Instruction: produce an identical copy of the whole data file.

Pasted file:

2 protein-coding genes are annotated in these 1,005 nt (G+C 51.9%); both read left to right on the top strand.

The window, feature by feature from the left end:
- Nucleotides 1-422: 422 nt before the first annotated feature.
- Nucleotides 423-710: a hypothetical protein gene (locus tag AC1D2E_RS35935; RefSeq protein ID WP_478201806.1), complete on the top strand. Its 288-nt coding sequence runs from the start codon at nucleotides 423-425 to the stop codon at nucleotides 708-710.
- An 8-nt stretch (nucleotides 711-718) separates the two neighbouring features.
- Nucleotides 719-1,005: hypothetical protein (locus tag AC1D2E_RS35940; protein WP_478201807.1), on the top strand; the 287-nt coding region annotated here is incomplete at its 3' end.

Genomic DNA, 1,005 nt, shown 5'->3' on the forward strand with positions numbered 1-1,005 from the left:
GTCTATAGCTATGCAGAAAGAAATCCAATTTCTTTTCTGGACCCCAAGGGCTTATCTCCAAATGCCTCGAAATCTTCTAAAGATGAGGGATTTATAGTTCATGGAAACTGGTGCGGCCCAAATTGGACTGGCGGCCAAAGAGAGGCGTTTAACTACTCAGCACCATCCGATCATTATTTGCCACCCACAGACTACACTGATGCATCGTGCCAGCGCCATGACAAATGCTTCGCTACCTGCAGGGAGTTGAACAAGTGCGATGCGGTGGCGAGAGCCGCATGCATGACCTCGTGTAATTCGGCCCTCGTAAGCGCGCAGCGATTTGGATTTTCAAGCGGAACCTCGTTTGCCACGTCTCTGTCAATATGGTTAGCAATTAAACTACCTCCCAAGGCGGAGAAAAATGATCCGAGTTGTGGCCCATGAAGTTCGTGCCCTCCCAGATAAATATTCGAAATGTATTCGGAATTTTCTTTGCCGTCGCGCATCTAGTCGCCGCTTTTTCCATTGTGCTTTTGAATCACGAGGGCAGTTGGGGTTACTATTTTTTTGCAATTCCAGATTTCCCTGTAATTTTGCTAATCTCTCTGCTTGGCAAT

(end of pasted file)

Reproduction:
2 protein-coding genes are annotated in these 1,005 nt (G+C 51.9%); both read left to right on the top strand.

The window, feature by feature from the left end:
- Nucleotides 1-422: 422 nt before the first annotated feature.
- Nucleotides 423-710: a hypothetical protein gene (locus tag AC1D2E_RS35935; RefSeq protein ID WP_478201806.1), complete on the top strand. Its 288-nt coding sequence runs from the start codon at nucleotides 423-425 to the stop codon at nucleotides 708-710.
- An 8-nt stretch (nucleotides 711-718) separates the two neighbouring features.
- Nucleotides 719-1,005: hypothetical protein (locus tag AC1D2E_RS35940; protein WP_478201807.1), on the top strand; the 287-nt coding region annotated here is incomplete at its 3' end.

Genomic DNA, 1,005 nt, shown 5'->3' on the forward strand with positions numbered 1-1,005 from the left:
GTCTATAGCTATGCAGAAAGAAATCCAATTTCTTTTCTGGACCCCAAGGGCTTATCTCCAAATGCCTCGAAATCTTCTAAAGATGAGGGATTTATAGTTCATGGAAACTGGTGCGGCCCAAATTGGACTGGCGGCCAAAGAGAGGCGTTTAACTACTCAGCACCATCCGATCATTATTTGCCACCCACAGACTACACTGATGCATCGTGCCAGCGCCATGACAAATGCTTCGCTACCTGCAGGGAGTTGAACAAGTGCGATGCGGTGGCGAGAGCCGCATGCATGACCTCGTGTAATTCGGCCCTCGTAAGCGCGCAGCGATTTGGATTTTCAAGCGGAACCTCGTTTGCCACGTCTCTGTCAATATGGTTAGCAATTAAACTACCTCCCAAGGCGGAGAAAAATGATCCGAGTTGTGGCCCATGAAGTTCGTGCCCTCCCAGATAAATATTCGAAATGTATTCGGAATTTTCTTTGCCGTCGCGCATCTAGTCGCCGCTTTTTCCATTGTGCTTTTGAATCACGAGGGCAGTTGGGGTTACTATTTTTTTGCAATTCCAGATTTCCCTGTAATTTTGCTAATCTCTCTGCTTGGCAAT